Who’s Ruling the Rules?

I’m thinking that folks writing books in this flowing stream-of-consciousness manner are either would-be, envious, behind-the-times  Joycists  or angry  anti-Strunkists revolting against every red-inked correction they ever received from instructors whose job was to make their writing readable.
But, then, I’m an old lady, taught the conventional punctuation of the early 1900’s by Teacher Kuhnau, who was born in Germany and understood that rules are important.
And I went on to teach teenagers the same rules he taught me.  We diagrammed in my classes. We rewrote essays until they were close to perfect. For years–until I began to realize that the red marks I was making on all those papers weren’t creating better writers, only better punctuationalists. Then I loosened up a little, wrote more Good!’s
and fewer Run-on!’s.
Only when I started writing full-time did I discover that my own writing was loosening up also.  I used fewer commas, forgot what semi-colons were for, got in the habit of  creating phrases instead of sets of words that could be diagrammed.  Forgot how to diagram.
Felt good, this sense of freedom. Maybe overdid it sometimes. I still believed in quotation marks, though, and my paragraphs had places in them to breath.
Then, through an attempt to get Graffiti Grandma into a Publish on Demand format, I paid for the manuscript to be proofread. The novel came back with digital red marks (the way it’s done now) on every page.  For a minute I thought Teacher Kuhnau was back. It took a number of hours and numerous pots of coffee to get through my reader’s corrections.  I learned a lot: that dumpster is spelled with a D; that too many had’s are deadening; that incomplete sentences are okay, for emphasis; that commas and semi- colons create a rhythm; that M dashes sometimes work even better than commas– a little like my old German teacher taught me.  I like the new look of Graffiti Grandma.  I’m inspired to try to get it published again; it breathes so well now, with at least one hundred new commas.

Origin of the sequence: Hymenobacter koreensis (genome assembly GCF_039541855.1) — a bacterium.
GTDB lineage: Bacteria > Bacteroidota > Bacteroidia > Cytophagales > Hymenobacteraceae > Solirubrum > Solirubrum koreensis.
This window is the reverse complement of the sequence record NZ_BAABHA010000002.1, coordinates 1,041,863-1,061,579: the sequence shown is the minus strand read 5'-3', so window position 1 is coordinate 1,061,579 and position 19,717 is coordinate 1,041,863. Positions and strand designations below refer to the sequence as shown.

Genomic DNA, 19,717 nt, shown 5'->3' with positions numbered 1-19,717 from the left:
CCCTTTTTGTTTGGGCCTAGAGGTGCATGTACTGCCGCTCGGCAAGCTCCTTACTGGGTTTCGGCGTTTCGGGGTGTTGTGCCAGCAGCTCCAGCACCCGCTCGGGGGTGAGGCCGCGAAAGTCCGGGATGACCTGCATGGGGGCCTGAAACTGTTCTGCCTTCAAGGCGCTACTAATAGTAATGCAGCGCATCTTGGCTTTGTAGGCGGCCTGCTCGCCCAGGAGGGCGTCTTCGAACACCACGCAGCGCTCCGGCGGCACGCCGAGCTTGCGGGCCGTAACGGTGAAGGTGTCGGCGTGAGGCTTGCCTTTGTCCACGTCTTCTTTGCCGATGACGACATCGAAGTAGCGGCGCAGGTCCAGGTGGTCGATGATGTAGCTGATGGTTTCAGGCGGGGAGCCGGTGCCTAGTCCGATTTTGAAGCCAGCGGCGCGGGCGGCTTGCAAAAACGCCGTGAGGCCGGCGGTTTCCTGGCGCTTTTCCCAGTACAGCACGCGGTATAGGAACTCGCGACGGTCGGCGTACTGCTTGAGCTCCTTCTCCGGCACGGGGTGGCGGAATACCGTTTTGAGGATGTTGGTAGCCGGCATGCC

So, I’ll never write two-page paragraphs with no commas unless I get inspired by too many cups of coffee and the event of rain outside my window after three months of yellow light and sweat when I walk the dog and try to find a cool place to read the latest novel by a post-modernist who is protesting the control he’s lived under for forty years and can finally throw off the chains of punctuation and write the way he’s always wanted to but no teacher would accept his premise that periods are a barrier to inspiration and  no publisher would even read his dystopia novel until a courageous young MFA’s short un-perioded story was accepted by a cutting edge literary magazine and began the revolution that is causing havoc in much of the reading world as it tries to read and inhale at the same time and which has brought these novels to my desk on this rainy day.